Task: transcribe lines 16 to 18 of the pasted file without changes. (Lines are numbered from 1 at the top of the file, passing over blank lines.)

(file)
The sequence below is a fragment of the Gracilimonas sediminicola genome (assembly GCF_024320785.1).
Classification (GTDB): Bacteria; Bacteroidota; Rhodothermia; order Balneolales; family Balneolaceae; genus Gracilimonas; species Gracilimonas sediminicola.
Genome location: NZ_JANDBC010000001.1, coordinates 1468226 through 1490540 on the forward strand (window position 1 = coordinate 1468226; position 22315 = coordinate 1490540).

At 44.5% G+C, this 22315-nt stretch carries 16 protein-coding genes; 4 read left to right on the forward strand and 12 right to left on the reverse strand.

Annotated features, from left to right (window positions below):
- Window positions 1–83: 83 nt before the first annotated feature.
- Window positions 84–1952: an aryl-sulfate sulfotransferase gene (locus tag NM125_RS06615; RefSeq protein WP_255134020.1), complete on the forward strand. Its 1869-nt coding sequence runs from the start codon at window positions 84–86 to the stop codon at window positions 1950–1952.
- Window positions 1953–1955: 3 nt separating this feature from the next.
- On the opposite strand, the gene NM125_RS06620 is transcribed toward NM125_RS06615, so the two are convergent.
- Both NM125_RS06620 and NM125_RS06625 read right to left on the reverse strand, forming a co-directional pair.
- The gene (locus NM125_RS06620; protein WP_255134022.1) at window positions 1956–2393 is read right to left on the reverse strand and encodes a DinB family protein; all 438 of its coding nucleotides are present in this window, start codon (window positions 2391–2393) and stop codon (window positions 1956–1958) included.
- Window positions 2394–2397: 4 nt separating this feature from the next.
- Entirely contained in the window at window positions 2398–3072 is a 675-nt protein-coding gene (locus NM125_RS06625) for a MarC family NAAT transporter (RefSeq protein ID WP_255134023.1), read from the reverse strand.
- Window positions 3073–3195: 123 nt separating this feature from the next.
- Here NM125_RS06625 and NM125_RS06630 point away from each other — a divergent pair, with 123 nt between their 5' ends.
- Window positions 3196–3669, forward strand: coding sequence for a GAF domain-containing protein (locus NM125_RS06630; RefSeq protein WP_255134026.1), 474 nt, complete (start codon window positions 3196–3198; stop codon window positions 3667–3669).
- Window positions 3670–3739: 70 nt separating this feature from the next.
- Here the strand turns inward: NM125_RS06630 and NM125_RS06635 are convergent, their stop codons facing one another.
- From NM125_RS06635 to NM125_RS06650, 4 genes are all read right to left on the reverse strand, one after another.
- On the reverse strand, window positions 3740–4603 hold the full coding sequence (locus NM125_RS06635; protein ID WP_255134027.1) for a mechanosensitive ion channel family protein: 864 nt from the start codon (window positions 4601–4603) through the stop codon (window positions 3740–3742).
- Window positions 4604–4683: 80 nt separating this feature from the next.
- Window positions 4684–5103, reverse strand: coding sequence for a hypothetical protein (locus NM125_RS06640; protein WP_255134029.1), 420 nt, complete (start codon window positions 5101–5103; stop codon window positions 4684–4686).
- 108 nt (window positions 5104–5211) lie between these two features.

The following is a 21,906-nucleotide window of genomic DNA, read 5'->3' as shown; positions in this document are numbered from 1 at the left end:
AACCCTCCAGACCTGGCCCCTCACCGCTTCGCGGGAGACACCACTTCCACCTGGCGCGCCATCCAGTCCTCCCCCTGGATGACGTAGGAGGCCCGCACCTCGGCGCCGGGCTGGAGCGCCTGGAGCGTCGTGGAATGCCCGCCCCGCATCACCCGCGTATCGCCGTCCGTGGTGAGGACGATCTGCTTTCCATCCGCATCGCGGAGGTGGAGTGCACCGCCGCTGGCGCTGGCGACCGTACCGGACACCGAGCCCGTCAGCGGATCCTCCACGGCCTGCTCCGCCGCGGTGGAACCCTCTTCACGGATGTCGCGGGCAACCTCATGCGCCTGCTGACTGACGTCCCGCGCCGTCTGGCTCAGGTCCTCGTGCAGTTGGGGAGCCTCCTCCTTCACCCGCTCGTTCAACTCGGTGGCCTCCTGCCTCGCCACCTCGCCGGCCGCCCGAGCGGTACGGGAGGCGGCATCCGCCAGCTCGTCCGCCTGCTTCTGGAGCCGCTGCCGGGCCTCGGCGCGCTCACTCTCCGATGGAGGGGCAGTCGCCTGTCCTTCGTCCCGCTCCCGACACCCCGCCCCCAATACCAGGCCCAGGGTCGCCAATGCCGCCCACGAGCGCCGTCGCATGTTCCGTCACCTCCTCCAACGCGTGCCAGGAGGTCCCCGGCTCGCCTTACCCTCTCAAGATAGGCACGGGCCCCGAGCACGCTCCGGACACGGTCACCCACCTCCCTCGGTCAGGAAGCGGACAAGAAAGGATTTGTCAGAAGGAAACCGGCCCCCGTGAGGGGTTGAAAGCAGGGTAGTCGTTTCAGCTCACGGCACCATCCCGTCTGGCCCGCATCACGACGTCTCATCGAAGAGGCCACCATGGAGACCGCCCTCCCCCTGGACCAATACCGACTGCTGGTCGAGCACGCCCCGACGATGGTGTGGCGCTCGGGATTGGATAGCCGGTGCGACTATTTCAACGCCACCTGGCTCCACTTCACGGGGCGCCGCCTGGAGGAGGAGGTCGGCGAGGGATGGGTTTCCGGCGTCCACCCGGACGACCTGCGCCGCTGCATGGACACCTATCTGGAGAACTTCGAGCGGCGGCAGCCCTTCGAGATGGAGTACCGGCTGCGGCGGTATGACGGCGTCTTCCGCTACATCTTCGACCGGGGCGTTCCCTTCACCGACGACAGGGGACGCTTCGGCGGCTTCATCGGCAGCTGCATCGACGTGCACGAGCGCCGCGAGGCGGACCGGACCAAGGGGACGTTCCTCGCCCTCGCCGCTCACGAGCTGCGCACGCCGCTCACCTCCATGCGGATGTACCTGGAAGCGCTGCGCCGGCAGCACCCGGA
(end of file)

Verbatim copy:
- Window positions 3196–3669, forward strand: coding sequence for a GAF domain-containing protein (locus NM125_RS06630; RefSeq protein WP_255134026.1), 474 nt, complete (start codon window positions 3196–3198; stop codon window positions 3667–3669).
- Window positions 3670–3739: 70 nt separating this feature from the next.
- Here the strand turns inward: NM125_RS06630 and NM125_RS06635 are convergent, their stop codons facing one another.